Here I am again.
Firstly, I hope you'll believe me when I say that I meant to delete my first remark in #15 - 'I'm rather dubious about all these suggestions' - because I realised that I hadn't in fact looked at all of them closely. I did successfully make a couple of changes to what I had written, but the next poster inadvertently prevented me from sending my last changes. I was evidently not concentrating and didn't notice that that statement was still there.
I really wanted to confine myself mainly to commenting on the English, 'the restaurant charges like a wounded bull'.
To me (I had never heard the expression before) the double use of the word 'charge' is funny. It's not like the literal/figurative meanings of 'rupfen' or 'aussaugen', as there's no logical connection between the two meanings of 'charge' - that's why I said the play on words was in itself nonsensical.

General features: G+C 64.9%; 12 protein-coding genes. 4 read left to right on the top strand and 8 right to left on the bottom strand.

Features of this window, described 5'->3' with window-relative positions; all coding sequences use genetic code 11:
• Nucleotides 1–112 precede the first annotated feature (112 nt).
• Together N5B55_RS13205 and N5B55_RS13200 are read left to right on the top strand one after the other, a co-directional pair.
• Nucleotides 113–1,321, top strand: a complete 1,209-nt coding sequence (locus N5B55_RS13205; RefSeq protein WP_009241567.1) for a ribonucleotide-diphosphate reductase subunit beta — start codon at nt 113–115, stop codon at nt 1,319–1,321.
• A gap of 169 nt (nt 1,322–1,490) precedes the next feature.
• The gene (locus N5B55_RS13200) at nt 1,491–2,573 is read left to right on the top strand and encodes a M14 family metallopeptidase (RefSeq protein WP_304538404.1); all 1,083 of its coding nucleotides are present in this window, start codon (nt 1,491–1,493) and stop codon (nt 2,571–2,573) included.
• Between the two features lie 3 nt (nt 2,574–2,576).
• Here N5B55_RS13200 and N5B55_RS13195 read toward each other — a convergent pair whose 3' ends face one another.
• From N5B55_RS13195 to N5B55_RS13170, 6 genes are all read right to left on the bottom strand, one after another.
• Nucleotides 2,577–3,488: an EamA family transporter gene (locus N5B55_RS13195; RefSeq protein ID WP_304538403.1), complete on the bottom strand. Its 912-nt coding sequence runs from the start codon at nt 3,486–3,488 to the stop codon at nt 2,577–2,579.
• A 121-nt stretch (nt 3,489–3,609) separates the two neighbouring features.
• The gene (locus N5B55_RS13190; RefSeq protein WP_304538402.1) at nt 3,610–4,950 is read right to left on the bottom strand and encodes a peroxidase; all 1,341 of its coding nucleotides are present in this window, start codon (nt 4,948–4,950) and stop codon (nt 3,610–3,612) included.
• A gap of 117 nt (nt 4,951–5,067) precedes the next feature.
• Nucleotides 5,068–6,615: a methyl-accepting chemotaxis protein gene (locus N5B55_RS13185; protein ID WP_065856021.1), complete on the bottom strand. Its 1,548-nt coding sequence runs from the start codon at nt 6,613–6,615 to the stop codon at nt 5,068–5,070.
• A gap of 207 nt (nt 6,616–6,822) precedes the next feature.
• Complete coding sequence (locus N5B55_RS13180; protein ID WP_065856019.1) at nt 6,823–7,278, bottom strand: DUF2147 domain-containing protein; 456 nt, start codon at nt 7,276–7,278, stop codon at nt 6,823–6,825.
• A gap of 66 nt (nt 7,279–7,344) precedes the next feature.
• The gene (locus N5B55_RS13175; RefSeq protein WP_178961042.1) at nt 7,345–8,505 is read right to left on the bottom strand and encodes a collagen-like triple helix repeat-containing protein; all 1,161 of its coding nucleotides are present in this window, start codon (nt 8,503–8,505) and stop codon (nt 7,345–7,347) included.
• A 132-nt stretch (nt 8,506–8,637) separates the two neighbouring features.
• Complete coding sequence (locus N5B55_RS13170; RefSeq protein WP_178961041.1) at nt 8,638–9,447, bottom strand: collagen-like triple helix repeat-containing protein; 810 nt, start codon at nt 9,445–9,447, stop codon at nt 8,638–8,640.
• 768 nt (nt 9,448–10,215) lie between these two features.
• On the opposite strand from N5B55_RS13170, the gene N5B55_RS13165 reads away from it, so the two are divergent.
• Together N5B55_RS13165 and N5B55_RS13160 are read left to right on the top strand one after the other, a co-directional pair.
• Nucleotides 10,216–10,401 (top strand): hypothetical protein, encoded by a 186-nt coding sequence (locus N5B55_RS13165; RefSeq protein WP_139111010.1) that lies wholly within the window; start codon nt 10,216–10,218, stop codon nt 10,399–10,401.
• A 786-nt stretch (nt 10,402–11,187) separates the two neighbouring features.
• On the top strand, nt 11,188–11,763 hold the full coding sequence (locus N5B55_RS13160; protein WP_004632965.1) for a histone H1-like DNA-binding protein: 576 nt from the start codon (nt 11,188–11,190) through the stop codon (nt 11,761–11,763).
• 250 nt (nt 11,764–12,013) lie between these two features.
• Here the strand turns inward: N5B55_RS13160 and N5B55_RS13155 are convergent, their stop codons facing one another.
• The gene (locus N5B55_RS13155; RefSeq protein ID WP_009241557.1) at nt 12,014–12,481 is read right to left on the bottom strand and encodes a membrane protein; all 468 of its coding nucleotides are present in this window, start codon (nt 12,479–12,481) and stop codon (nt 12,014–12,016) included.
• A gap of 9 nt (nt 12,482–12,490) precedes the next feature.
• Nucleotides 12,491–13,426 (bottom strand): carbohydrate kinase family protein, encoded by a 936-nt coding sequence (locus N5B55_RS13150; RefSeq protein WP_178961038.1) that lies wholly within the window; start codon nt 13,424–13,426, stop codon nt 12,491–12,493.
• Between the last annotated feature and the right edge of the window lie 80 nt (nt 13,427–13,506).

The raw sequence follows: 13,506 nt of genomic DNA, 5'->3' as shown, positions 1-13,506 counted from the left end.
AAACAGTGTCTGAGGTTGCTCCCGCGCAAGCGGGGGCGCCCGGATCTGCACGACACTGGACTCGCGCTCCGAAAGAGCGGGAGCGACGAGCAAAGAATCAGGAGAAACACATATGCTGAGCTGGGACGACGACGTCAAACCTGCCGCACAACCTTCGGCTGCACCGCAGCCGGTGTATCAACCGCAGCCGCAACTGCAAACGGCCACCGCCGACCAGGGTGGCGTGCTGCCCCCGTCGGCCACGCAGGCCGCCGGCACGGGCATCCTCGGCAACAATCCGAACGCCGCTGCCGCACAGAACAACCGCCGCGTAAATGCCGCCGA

The 'wounded bull' image is an intensifier: the restaurant charges a huge amount, it charges like anything. The bull image works as an intensifier because it evokes something big and forceful.
I don't think that the bull image suggests anything, beyond that, about the behaviour or attitude (e.g. aggressiveness) of the restaurant management.
I also feel some of the suggested renderings are too forcefully pejorative: the definitions that renan found:
"ask prices that are excessively high" and
"To set excessively high prices"
seem more objective to me.
And in connection with this I mentioned the specific meaning of 'charge' in relation to a bull because in the image the bull is not actually goring or trampling anybody, while several renderings figuratively suggest direct violence being inflicted on a victim.
You're right, of course, wor, that a translation will almost always have to choose which elements to try to preserve, and, as we know, the best translation may be quite far removed from the original.
OK, I think that's more than enough from me on this subject.